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December 8, 2021 | Years of Financial Regret Priced into Risk Markets

Danielle Park

Portfolio Manager and President of Venable Park Investment Counsel (www.venablepark.com) Ms Park is a financial analyst, attorney, finance author and regular guest on North American media. She is also the author of the best-selling myth-busting book "Juggling Dynamite: An insider's wisdom on money management, markets and wealth that lasts," and a popular daily financial blog: www.jugglingdynamite.com

The chart below shows the factors which have driven price gains in the S&P 500 stock index over the last decade, since 2011.  The breakdown should concern thinking people.

 

A full 40.4% of price gains (in green) have come from companies buying back their shares (something considered illegal market manipulation up until 1982).  Another 21% (dark blue) has come from buyers paying a higher multiple for the same dollar of earnings.  Just 7.1% (in red) has come from dividend increases and 31.5% (light blue) from a rise in profits.

In other words, in the absence of share repurchases, the S&P would now be closer to 2700 than 4600 and have averaged a total of about 3% annually (before any fees) since the last cycle highs in October 2007–14 years ago.  Lance Roberts offers further context here:

“Before you scoff at a 3% annualized return, such equates to an economy growing at 2% with a 1-2% dividend yield. Moreover, that calculation aligns with historical norms going back to 1900.”

Through this latest epic episode of inflated valuations and capital risk, most individuals and even pensions have fared worse than the headline indices because of real-world factors like price volatility, fear, greed, fees, income and capital withdrawals needed along the way.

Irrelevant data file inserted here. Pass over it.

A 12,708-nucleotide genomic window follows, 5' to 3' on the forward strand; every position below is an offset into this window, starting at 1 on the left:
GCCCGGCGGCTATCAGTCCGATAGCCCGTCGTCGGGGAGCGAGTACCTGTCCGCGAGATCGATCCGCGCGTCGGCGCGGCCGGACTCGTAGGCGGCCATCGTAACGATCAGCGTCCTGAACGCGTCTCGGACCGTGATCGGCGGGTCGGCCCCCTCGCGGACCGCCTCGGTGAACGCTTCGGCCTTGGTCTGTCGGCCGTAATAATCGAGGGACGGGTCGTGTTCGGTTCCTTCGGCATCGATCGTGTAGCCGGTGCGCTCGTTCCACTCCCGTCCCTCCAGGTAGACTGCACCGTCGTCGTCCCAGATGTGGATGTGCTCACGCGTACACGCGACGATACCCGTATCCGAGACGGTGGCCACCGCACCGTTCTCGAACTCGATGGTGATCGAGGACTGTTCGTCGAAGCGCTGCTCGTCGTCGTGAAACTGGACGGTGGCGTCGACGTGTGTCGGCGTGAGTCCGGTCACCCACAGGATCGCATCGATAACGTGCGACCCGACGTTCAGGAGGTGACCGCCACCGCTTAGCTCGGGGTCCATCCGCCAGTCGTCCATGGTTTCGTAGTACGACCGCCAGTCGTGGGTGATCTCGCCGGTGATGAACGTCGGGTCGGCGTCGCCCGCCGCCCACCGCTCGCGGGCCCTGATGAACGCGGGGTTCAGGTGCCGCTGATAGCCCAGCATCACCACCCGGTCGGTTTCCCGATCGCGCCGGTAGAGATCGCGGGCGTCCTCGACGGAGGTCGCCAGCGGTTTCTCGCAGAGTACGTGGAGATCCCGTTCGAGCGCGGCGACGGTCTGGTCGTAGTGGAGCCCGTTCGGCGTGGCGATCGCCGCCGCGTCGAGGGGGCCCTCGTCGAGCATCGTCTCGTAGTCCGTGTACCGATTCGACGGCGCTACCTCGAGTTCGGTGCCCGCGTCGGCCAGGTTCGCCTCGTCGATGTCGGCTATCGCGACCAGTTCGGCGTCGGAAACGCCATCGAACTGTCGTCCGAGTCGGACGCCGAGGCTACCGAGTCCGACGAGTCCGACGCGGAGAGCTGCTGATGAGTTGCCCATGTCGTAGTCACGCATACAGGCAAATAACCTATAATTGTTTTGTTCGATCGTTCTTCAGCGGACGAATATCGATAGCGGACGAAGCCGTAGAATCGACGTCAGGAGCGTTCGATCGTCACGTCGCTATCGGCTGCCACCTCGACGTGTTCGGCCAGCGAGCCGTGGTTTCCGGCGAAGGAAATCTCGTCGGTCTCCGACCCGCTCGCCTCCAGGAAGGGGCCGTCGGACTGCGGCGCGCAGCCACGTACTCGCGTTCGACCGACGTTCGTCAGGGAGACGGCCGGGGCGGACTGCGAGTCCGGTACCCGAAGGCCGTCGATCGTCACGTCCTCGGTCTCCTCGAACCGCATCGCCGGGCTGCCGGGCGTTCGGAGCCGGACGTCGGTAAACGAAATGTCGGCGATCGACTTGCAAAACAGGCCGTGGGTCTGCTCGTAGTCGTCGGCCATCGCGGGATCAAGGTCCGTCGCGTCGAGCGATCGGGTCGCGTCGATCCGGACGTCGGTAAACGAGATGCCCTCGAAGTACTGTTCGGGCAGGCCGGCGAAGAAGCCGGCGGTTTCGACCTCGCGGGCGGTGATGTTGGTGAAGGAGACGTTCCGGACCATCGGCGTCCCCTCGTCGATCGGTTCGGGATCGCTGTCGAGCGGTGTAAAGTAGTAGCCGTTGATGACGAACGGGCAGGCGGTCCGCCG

And here’s a pro tip:  like individuals, corporations that indiscriminately funnel their cash into corporate securities during bull markets are typically left weaker in the long run because they do so at the expense of productive and lasting investment in their operations and financial stability.  They buy most near cycle tops and least near cycle bottoms when investment opportunities are most valuable because they come into bear markets and recessions short on cash and long on risk.

The other major issue is that valuations are now in the 100th percentile of historical occurrences–a zone that has always ended in multi-quarter loss cycles of 50%+, that wiped out many completely and took years for even the survivors to recover.

 

This chart shows the S&P 5oo price (in black) since 1870, its long-term trend (red line), as well as the historically informative Crestmont monthly price to earnings ratio (in blue)–today at 43.9, 198% above its long-term mean. Above every other secular peak from which deep, protracted bear markets followed.

Those who lack the ability or willingness to lose capital and wait years hoping to recover have no business owning stocks and corporate debt (including funds and ETFs of them) today; and yet, individuals, asset managers and speculators have never been more fully allocated.  This is a recipe for years of financial regret.

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December 8th, 2021

Posted In: Juggling Dynamite

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